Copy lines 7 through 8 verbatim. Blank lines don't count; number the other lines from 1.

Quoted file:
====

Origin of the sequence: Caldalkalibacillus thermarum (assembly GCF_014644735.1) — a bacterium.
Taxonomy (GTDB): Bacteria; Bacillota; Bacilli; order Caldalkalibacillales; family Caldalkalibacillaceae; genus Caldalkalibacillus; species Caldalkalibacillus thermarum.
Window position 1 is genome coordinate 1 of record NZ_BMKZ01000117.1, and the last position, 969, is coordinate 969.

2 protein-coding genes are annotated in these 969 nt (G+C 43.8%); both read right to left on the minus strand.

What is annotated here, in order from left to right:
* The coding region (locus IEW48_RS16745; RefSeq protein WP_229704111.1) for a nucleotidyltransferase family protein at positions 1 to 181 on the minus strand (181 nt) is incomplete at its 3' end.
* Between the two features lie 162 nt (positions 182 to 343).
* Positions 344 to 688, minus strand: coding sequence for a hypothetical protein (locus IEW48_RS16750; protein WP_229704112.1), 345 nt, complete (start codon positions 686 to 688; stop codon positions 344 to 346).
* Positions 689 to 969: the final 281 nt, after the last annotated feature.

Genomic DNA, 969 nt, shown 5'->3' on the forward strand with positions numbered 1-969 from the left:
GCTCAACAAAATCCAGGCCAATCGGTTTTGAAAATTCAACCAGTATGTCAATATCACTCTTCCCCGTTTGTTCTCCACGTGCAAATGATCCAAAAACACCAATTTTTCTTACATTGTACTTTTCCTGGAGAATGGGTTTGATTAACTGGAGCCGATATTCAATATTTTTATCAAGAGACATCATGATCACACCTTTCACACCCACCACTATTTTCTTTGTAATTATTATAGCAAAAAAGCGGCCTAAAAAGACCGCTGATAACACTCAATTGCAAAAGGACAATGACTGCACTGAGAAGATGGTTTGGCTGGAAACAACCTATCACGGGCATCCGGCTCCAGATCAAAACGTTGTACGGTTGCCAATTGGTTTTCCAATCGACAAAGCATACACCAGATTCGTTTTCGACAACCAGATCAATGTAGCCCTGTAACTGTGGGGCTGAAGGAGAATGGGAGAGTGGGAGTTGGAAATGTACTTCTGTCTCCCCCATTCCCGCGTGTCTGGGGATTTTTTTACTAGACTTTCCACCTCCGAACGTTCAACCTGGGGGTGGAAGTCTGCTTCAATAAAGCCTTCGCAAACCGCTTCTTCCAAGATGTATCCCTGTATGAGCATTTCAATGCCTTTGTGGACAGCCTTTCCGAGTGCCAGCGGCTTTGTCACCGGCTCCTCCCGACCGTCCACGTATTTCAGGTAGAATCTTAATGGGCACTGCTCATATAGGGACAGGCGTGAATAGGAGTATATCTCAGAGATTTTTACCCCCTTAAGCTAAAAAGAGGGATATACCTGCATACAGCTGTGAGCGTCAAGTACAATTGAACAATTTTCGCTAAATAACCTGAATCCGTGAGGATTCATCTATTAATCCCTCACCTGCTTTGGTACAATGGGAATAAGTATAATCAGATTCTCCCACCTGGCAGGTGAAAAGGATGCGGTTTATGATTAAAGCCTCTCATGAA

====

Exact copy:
* Between the two features lie 162 nt (positions 182 to 343).
* Positions 344 to 688, minus strand: coding sequence for a hypothetical protein (locus IEW48_RS16750; protein WP_229704112.1), 345 nt, complete (start codon positions 686 to 688; stop codon positions 344 to 346).